Talk:Brusselization

From Wikipedia, the free encyclopedia
Jump to: navigation, search
WikiProject Urban studies and planning  
WikiProject icon This article is within the scope of WikiProject Urban studies and planning, a collaborative effort to improve the coverage of Urban studies and planning on Wikipedia. If you would like to participate, please visit the project page, where you can join the discussion and see a list of open tasks.
 ???  This article has not yet received a rating on the project's quality scale.
 ???  This article has not yet received a rating on the project's importance scale.
 
WikiProject Belgium (Rated Start-class, Low-importance)
WikiProject icon This article is within the scope of WikiProject Belgium, a collaborative effort to improve the coverage of Belgium on Wikipedia. If you would like to participate, please visit the project page, where you can join the discussion and see a list of open tasks.
Start-Class article Start  This article has been rated as Start-Class on the quality scale.
 Low  This article has been rated as Low-importance on the importance scale.
 

NPOV[edit]

This article is extremely POV. It is not encyclopedic to say whether a change in land use is good or bad. —Preceding unsigned comment added by 92.40.206.69 (talk) 11:02, 7 November 2009 (UTC)

Yes, beauty is in the eye of the beholder, but I think the term "Brusselization" is very apt. I visited Brussels in the 1990's after the damage was done. I was simply a tourist and not on a tour of city planning disasters (being an American I have seen many at home.) I was truly shocked to see a huge box skycraper built next to a medieval cathedral on a large medieval square. I have never been to any other European city where this would have been allowed. I kept seeing similar examples of frankly bad city planning. Of course, I had no idea what architectural jewel had been torn down to make way for these modern "menneske silos" (a Norwegian term meaning "people silos"). I did not go to Brussels expecting to see such an ugly city and was frankly shocked. This process was started first in the late 1950's to "make way" for the '58 Brussels Expo. It was accelerated in the '70's and '80's when space was needed for the EU and Nato. These newer buildings were not well constructed and are now showing signs of age, which renders the results of discordant city "planning" even worse. Some areas of downtown Brussels could be used as a backdrop of a more urbanized Mad Max end of civilization movie. You now have a visibly disintegrating box next to a medieval jewel. Of course, not being an expert on Brussels architecture, I had no idea at that time what had been destroyed to enable the ugly office buildings and people silos to be built. Ironically, the Brussels art museum contains probably the largest collection of Brueghels. I can see Mad Meg striding through Brussels' hideous downtown streets. Mad Max, Mad Meg....??? FrancisDane (talk) 16:37, 24 December 2011 (UTC)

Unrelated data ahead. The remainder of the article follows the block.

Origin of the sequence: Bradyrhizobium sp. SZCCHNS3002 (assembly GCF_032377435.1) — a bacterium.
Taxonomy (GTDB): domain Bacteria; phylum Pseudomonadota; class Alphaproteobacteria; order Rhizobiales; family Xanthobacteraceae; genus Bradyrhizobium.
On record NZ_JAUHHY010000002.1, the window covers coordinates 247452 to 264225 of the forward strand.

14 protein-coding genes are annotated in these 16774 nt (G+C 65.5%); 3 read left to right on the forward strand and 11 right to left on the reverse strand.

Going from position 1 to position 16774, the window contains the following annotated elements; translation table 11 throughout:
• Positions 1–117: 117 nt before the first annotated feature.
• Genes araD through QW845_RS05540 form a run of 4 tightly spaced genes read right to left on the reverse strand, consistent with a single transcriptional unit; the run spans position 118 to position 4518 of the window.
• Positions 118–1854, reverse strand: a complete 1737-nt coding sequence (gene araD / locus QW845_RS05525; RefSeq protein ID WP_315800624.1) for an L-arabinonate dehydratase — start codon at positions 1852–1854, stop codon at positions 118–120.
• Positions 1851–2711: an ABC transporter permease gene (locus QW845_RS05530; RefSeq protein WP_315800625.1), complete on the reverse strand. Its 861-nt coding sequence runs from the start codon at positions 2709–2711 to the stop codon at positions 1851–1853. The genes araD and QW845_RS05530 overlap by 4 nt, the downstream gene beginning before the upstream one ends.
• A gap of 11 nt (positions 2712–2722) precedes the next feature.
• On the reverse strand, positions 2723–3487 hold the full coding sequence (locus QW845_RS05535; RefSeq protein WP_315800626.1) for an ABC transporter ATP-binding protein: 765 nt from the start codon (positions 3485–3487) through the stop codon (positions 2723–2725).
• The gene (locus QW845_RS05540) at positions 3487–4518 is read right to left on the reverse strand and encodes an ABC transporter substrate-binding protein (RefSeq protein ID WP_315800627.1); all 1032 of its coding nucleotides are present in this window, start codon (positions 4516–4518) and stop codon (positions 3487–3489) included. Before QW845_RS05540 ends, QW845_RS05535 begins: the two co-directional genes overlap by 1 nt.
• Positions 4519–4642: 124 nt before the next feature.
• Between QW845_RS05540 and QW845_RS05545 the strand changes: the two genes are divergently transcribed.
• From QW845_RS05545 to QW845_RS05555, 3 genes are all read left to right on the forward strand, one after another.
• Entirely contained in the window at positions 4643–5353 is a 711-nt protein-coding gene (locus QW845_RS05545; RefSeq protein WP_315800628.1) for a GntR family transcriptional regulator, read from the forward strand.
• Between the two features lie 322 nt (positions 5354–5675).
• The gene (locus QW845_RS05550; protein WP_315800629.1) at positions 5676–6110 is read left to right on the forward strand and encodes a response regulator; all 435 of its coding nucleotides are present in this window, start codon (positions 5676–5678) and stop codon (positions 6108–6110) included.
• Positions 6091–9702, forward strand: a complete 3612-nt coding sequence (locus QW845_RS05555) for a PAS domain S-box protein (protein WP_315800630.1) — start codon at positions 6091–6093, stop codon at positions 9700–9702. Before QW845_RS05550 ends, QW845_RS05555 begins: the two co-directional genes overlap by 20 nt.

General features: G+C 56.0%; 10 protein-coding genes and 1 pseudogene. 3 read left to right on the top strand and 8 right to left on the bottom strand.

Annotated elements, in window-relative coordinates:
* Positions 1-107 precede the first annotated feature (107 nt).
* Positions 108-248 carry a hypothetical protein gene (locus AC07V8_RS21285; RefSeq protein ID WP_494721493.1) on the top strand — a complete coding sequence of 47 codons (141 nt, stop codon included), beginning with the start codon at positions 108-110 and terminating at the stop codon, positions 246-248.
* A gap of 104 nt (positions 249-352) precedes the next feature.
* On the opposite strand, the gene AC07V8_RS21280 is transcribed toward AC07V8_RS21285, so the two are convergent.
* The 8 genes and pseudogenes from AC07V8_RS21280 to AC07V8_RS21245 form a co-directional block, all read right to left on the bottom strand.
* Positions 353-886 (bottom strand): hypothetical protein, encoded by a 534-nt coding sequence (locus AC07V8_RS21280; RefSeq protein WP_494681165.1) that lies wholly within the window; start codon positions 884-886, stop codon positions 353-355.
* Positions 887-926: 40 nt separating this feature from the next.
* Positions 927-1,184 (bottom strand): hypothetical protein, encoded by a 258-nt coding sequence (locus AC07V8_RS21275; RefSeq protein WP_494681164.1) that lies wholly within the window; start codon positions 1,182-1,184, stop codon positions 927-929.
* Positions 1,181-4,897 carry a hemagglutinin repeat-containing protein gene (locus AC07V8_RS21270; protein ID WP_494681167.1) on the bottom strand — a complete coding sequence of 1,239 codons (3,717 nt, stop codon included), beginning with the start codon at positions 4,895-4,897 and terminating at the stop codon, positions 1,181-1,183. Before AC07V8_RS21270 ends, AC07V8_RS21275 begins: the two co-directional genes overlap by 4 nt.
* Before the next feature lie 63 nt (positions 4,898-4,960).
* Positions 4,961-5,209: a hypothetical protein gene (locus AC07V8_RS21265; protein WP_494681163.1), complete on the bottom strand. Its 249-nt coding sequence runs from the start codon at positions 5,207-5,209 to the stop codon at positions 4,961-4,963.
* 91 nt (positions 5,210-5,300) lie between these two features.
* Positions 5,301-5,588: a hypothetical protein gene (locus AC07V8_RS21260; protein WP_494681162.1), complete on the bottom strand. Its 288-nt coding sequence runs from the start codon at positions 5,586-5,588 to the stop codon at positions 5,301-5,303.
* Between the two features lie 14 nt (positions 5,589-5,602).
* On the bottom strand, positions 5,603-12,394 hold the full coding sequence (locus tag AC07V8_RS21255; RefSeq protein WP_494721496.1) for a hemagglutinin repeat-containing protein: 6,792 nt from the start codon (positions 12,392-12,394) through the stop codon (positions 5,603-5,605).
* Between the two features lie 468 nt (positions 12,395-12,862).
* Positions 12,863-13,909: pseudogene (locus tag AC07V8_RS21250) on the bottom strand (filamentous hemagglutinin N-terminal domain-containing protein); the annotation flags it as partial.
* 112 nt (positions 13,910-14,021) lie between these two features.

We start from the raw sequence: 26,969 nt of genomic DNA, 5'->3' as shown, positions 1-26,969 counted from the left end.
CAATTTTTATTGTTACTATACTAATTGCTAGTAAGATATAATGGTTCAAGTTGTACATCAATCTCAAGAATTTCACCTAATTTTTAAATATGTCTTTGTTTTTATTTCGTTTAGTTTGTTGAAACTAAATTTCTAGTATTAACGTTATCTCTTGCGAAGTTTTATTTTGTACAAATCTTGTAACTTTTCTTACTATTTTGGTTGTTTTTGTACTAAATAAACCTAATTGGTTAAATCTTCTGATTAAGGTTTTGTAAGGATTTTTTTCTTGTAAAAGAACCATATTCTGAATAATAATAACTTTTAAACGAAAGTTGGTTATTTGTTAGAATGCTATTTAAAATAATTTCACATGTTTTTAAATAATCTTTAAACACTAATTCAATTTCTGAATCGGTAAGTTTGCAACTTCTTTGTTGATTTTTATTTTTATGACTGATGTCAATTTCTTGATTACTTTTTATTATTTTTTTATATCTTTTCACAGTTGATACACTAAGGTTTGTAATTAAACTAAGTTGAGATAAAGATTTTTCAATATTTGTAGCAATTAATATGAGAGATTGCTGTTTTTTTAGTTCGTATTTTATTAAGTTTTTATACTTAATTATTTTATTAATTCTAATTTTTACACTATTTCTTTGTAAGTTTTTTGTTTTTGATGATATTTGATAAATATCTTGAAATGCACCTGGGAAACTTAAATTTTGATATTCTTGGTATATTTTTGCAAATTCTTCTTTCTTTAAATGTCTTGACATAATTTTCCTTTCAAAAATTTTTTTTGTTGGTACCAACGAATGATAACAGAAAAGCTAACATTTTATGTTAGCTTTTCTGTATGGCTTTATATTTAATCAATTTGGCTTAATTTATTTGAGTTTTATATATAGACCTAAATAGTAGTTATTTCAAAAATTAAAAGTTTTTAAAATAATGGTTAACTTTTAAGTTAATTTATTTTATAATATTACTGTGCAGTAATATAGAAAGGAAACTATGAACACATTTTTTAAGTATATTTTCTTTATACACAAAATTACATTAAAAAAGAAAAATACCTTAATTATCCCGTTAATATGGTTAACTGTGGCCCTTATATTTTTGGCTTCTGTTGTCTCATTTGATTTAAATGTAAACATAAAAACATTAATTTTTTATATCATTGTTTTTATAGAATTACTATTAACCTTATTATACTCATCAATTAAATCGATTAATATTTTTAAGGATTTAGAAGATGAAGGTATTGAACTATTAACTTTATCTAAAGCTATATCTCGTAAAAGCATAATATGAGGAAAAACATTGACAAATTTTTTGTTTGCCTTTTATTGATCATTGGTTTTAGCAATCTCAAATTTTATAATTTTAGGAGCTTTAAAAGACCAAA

"I have never been to any other European city where this would have been allowed." - ever been to London?Connolly15 (talk) 13:39, 15 February 2012 (UTC)

Nonetheless, Wikipedia articles should not endorse your (or, for that matter, anyone else's) architectural tastes. This article should be — and I hope after my editing now is — neutral when it comes to this dispute over the quality of land use planning in Brussels. It is evident that there are at least two sides here, and this article should not take either one. Jonathan de Boyne Pollard (talk) 14:58, 15 February 2012 (UTC)

Images[edit]

For future reference, note that the images and their captions are remnants of an earlier, heavily partisan, version of the article. Only the art musem skyscraper image is attested as Brusselization in the books that I've read. If you can find a source that confirms the relevance of File:Bruxelles, l'Agneau Blanc par Pierre van Dievoet 1696.jpg and File:Brusselisation in bucharest.jpg to the article, please add it. But at the moment they appear to be Brusselization only in the opinions of people with pseudonyms on Wikimedia Commons, rather than in the opinions of named architectural experts. Jonathan de Boyne Pollard (talk) 13:09, 24 February 2012 (UTC)